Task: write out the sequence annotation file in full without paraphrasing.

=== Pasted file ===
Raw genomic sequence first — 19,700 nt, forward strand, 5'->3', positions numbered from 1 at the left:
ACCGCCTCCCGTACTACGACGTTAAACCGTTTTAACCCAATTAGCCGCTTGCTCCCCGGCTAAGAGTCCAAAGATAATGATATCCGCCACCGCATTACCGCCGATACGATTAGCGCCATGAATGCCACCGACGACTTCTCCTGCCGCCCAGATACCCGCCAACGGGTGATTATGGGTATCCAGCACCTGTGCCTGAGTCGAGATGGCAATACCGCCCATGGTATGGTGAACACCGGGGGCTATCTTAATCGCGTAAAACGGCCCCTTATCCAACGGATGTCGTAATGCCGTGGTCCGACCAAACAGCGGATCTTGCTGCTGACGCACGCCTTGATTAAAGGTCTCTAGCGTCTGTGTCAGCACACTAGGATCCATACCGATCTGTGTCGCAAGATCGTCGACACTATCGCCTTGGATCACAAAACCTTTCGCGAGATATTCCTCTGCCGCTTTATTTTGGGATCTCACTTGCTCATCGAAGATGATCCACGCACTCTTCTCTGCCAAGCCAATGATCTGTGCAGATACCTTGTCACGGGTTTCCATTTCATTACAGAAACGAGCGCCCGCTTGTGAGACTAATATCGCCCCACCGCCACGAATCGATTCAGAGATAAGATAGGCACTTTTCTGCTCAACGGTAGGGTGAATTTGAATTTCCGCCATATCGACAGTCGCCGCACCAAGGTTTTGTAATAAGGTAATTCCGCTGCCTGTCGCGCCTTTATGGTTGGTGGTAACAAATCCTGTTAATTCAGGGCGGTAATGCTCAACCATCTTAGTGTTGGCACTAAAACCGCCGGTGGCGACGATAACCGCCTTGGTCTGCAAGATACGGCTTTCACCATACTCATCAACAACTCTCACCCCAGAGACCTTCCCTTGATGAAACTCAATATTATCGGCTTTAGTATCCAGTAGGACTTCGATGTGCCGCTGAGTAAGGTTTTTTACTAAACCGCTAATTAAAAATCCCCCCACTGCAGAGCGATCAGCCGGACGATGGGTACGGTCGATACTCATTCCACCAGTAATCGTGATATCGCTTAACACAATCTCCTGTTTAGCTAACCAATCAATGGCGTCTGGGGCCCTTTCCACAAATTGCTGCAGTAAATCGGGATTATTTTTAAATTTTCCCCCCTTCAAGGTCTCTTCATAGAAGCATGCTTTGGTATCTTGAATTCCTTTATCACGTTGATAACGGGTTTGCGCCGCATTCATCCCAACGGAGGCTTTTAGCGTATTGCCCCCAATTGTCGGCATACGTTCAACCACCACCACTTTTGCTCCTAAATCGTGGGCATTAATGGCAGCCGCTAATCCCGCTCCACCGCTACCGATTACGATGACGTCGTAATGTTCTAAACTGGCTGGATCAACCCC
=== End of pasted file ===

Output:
Raw genomic sequence first — 19,700 nt, forward strand, 5'->3', positions numbered from 1 at the left:
ACCGCCTCCCGTACTACGACGTTAAACCGTTTTAACCCAATTAGCCGCTTGCTCCCCGGCTAAGAGTCCAAAGATAATGATATCCGCCACCGCATTACCGCCGATACGATTAGCGCCATGAATGCCACCGACGACTTCTCCTGCCGCCCAGATACCCGCCAACGGGTGATTATGGGTATCCAGCACCTGTGCCTGAGTCGAGATGGCAATACCGCCCATGGTATGGTGAACACCGGGGGCTATCTTAATCGCGTAAAACGGCCCCTTATCCAACGGATGTCGTAATGCCGTGGTCCGACCAAACAGCGGATCTTGCTGCTGACGCACGCCTTGATTAAAGGTCTCTAGCGTCTGTGTCAGCACACTAGGATCCATACCGATCTGTGTCGCAAGATCGTCGACACTATCGCCTTGGATCACAAAACCTTTCGCGAGATATTCCTCTGCCGCTTTATTTTGGGATCTCACTTGCTCATCGAAGATGATCCACGCACTCTTCTCTGCCAAGCCAATGATCTGTGCAGATACCTTGTCACGGGTTTCCATTTCATTACAGAAACGAGCGCCCGCTTGTGAGACTAATATCGCCCCACCGCCACGAATCGATTCAGAGATAAGATAGGCACTTTTCTGCTCAACGGTAGGGTGAATTTGAATTTCCGCCATATCGACAGTCGCCGCACCAAGGTTTTGTAATAAGGTAATTCCGCTGCCTGTCGCGCCTTTATGGTTGGTGGTAACAAATCCTGTTAATTCAGGGCGGTAATGCTCAACCATCTTAGTGTTGGCACTAAAACCGCCGGTGGCGACGATAACCGCCTTGGTCTGCAAGATACGGCTTTCACCATACTCATCAACAACTCTCACCCCAGAGACCTTCCCTTGATGAAACTCAATATTATCGGCTTTAGTATCCAGTAGGACTTCGATGTGCCGCTGAGTAAGGTTTTTTACTAAACCGCTAATTAAAAATCCCCCCACTGCAGAGCGATCAGCCGGACGATGGGTACGGTCGATACTCATTCCACCAGTAATCGTGATATCGCTTAACACAATCTCCTGTTTAGCTAACCAATCAATGGCGTCTGGGGCCCTTTCCACAAATTGCTGCAGTAAATCGGGATTATTTTTAAATTTTCCCCCCTTCAAGGTCTCTTCATAGAAGCATGCTTTGGTATCTTGAATTCCTTTATCACGTTGATAACGGGTTTGCGCCGCATTCATCCCAACGGAGGCTTTTAGCGTATTGCCCCCAATTGTCGGCATACGTTCAACCACCACCACTTTTGCTCCTAAATCGTGGGCATTAATGGCAGCCGCTAATCCCGCTCCACCGCTACCGATTACGATGACGTCGTAATGTTCTAAACTGGCTGGATCAACCCC